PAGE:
In the previous discussion in Sect. 3.2, we found that the enhanced convection in a part of the Norwegian Sea and the region south of Greenland may allow surface salinity anomalies to spread down the water column. We now examine the relevant processes to understand how they impact the upper-ocean freshening in the Arctic and, more generally, the salinity distribution in the Arctic and North Atlantic.
Figure 9a shows changes in the upper-ocean stratification averaged over the last 50 years in the SW experiment, which closely follows changes in surface freshwater fluxes (Fig. 7b). The southwestern corner of the Norwegian Sea and the Labrador Sea south of Greenland show reduced stratification and therefore may be prone to convection. Elsewhere in the Arctic and subarctic North Atlantic stratification increases. In particular, stronger stratification in the eastern North Atlantic is related to the reduction in northward salt transport from the subtropics by the weakened AMOC. The anomalous March mixed layer depth shows generally similar features as the changes in upper-ocean stratification (supplementary Fig. S7). The area to the south of Iceland, which is a major part of the original deep convection zone in the control simulation, experiences a significant shoaling of the mixed layer depth, which reflects the weakening of deep convection, and the AMOC slowdown, caused by fresh and warm anomalies at the ocean surface (Liu et al. 2018). The mixed layer deepens in the Beaufort Gyre region, which is paralleled by increased freshwater storage (Fig. 8).
To understand the salinity changes and related processes, we analyze salinity changes over time in two critical regions with the largest buoyancy loss – the region to the south of Greenland and the southwestern corner of the Norwegian Sea (marked in Fig. 9a). For the south of Greenland (box A, Fig. 9b), the anomalously saline water at the surface is transported down via strong convective events to approximately 1000 m depth, where it combines with the upstream dense water and continues to travel south. Year 10 marks the arrival of meltwater from the Arctic, as the upper 300 m begins to freshen up. The convective activity continues throughout the next ~ 200 years, as can be suggested from the correlation between the mixed layer deepening and high salinity signals in the deeper ocean (Fig. 9b and supplementary Fig. S8). Similar features are also present in the Norwegian Sea (box B, Fig. 9c), where anomalous high salinity is present from 50 m to ~ 1500 m during the first century. Sources of this salinity anomaly include convection, sinking of saltier shelf water due to the stronger winter brine rejection, and advection of the Atlantic water (Fig. 5). This saline water then mainly sinks to the deep ocean while the upper ocean gets fresher.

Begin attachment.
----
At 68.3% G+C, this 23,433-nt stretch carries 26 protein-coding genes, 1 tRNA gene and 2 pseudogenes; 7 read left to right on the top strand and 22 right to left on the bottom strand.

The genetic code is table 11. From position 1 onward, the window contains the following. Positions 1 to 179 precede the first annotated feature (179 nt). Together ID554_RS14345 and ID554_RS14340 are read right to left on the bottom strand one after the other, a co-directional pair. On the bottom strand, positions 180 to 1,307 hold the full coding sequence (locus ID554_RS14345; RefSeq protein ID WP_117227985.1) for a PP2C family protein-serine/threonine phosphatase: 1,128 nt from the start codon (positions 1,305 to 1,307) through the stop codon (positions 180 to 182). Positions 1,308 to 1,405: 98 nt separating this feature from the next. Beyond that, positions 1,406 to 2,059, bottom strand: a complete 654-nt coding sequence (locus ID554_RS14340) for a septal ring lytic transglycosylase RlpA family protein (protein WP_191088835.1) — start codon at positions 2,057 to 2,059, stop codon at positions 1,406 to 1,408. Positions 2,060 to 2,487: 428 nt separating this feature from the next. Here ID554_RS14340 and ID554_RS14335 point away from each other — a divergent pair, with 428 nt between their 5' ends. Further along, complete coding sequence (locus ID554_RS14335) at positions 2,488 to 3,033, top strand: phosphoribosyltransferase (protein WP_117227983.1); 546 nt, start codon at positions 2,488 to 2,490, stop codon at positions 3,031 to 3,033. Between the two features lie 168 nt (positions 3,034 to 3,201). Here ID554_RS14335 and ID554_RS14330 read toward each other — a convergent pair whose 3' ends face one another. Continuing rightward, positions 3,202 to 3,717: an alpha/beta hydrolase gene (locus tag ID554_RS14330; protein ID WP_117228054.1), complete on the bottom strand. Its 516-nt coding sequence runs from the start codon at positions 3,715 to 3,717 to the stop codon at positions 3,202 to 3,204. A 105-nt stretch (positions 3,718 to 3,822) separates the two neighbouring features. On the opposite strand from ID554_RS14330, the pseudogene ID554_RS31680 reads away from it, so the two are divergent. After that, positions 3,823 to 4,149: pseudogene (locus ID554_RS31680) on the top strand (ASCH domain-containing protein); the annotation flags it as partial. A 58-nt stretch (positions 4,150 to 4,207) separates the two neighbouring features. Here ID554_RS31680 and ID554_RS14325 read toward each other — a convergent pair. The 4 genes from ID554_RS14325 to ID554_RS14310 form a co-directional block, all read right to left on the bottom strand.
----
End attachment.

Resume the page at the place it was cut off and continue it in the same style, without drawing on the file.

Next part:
Note that the Labrador Sea was never a deep-water formation site in the control simulation of this model. Likewise, despite the reduced stratification and deepened mixed layer that allow for episodic convective events during the first decades of the sea ice perturbation experiments, these experiments do not develop sustained deep convection in the Labrador Sea. This contrasts the sea ice perturbation experiments with the higher-resolution model which undergoes activation of deep convection in this region (Sect. 3.5 and Li et al. 2021).
We further examine the temporal evolution of the FWC and freshwater transport in the layer of 700–1100 m north of 60˚N (Fig. 9d, e). We find that the FWC has a negative anomaly in the first 30 years, consistent with the increased salt content (see Figs. 5b and 9b-c). This FWC decrease is concurrent with freshwater import by horizontal advection, suggesting that it is vertical processes that cause the increase of salt content at this depth.
Thus, we find that the strengthened sea ice seasonality and the associated changes in sea ice transport freshen the Arctic upper ocean while making ocean deep layers in the Arctic ocean and subarctic North Atlantic more saline (during the first several decades of the perturbation experiments). This resembles a distillation process that would remove salt from the upper ocean and increase salinity at depth.